Our new report, Aced Out in Tier II Shelters, discusses the science of Adverse Childhood Experiences (ACEs), which significantly increase rates of diabetes, cancer, heart disease, alcohol and drug use, and suicide.
The report reviews conditions in New York City’s large family shelters (Tier II shelters) and concludes that shelter conditions are harming children by compounding the ACEs prevalent in their lives, and condemning them to serious disease and early death, and becoming homeless again as adults.
We ask the Mayor to stop the city’s plan to build more large shelters that do not prepare families to remain stably housed after they leave shelter. Instead, we urge smaller scale shelters that provide essential services to reduce harm to families while in shelters and support their successful return to the community.
We hope you will read this report and share it with your colleagues. Comments or questions can be sent to email@example.com.
The Bassuk Center connects and supports communities across the nation serving families, youth, and children experiencing homelessness. Using research-based knowledge and evidence-based solutions, we advance policies and practices that ensure housing stability and promote the wellbeing of family members.
We see a day when everyone in America has a safe and decent place to live, and the economic and social opportunities that allow families, youth, and children to thrive.
We are creating the National Network to End Family Homelessness to give a strong voice to local providers working on the frontlines of homelessness in communities across the nation.
Guided by research, and local knowledge and experience, the National Network will bring new solutions to state and federal policymakers, and urge them to make families a priority.
Community Providers Report An Increase In Family Homelessness
A national survey of community providers who work with homeless families finds that family homelessness is increasing, and shows very strong support for solutions that combine both housing and services.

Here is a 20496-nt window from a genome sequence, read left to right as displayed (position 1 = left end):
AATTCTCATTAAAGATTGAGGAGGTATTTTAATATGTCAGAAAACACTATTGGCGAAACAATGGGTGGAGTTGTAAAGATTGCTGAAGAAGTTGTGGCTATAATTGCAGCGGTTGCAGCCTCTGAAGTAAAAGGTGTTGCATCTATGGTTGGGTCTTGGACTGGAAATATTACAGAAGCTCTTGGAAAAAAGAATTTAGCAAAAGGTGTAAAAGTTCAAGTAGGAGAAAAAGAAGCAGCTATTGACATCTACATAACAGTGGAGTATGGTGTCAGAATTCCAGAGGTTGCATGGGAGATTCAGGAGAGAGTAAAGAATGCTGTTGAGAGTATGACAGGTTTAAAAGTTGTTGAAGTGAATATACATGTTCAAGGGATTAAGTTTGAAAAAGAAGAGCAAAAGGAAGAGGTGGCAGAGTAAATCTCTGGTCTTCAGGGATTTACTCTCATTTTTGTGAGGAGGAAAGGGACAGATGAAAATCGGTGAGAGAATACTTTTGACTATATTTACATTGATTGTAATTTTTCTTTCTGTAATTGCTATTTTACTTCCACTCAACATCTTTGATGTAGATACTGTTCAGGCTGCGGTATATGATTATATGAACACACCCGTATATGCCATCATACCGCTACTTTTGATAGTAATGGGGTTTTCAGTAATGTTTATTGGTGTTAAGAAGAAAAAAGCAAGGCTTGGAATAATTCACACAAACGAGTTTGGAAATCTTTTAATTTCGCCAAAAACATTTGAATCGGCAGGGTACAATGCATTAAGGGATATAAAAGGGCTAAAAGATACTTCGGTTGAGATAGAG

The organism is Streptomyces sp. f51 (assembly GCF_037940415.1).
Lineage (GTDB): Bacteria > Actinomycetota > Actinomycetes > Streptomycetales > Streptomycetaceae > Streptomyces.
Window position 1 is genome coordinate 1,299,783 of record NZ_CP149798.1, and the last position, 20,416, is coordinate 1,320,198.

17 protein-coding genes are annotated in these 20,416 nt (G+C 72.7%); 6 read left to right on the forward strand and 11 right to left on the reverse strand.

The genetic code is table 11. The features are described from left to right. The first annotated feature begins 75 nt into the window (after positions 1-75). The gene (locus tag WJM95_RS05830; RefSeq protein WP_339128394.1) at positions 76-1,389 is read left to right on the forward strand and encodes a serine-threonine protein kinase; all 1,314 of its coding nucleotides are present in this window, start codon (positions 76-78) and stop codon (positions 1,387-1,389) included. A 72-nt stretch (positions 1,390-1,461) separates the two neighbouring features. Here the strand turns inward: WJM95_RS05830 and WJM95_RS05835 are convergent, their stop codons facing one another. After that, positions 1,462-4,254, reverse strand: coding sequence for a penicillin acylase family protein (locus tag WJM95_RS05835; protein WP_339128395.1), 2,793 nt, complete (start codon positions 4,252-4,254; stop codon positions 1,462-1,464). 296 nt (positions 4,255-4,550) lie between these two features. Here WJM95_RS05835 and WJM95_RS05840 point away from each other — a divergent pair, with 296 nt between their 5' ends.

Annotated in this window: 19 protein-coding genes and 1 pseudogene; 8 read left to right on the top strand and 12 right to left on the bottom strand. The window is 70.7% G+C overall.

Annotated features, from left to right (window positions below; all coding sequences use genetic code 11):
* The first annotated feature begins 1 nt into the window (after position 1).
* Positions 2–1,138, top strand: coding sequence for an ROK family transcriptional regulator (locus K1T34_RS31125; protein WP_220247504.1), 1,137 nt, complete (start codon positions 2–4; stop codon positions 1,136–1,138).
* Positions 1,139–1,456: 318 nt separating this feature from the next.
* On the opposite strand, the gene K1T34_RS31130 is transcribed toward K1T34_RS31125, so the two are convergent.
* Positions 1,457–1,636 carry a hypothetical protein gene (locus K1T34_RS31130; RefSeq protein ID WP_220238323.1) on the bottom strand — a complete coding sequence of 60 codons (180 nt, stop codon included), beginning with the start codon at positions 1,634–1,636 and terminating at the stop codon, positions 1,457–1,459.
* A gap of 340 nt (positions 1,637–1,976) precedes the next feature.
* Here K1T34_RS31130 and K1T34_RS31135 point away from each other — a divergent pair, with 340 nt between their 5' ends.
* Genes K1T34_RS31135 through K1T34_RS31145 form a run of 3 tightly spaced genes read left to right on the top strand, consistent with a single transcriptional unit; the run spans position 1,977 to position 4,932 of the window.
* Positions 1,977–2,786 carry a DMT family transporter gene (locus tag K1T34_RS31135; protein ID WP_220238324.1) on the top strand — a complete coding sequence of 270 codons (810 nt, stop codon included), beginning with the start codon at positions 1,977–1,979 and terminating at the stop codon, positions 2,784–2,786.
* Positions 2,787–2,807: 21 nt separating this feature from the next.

Families now constitute approximately 37% of the overall homeless population and the numbers are increasing. An estimated 2.5 million are children—more than half under six years old.
As a nation, we have committed to preventing and ending family homelessness by 2020. But we won’t accomplish this without sufficient resources and the political will to tackle the problem. Instead,family homelessness is downsized by federal policymakers to match available resources, rather than responding to the actual need.
The Family Options Study (U.S. Department of Housing and Urban Development) followed an estimated 2300 families from emergency shelters in 12 communities. The results show that permanent housing vouchers are critical for stabilizing families in the community. However, decades of research and field experience also demonstrate that while housing is essential, it is not sufficient.
Affordable housing must be combined with services that support families, youth, and children. This requires collaboration across systems of care, including housing, health and mental health, substance use, child welfare, and criminal justice. Building on the legacy of the National Center on Family Homelessness, we are forming the National Network to End Family Homelessness to share effective strategies and solutions across communities and systems, and press for decisive federal action.
It is time to pay attention to the fact that we are creating a Third World in our own backyard and witnessing a growing human tragedy. We must demand from our leaders that not one child is homeless in America—not even for one night.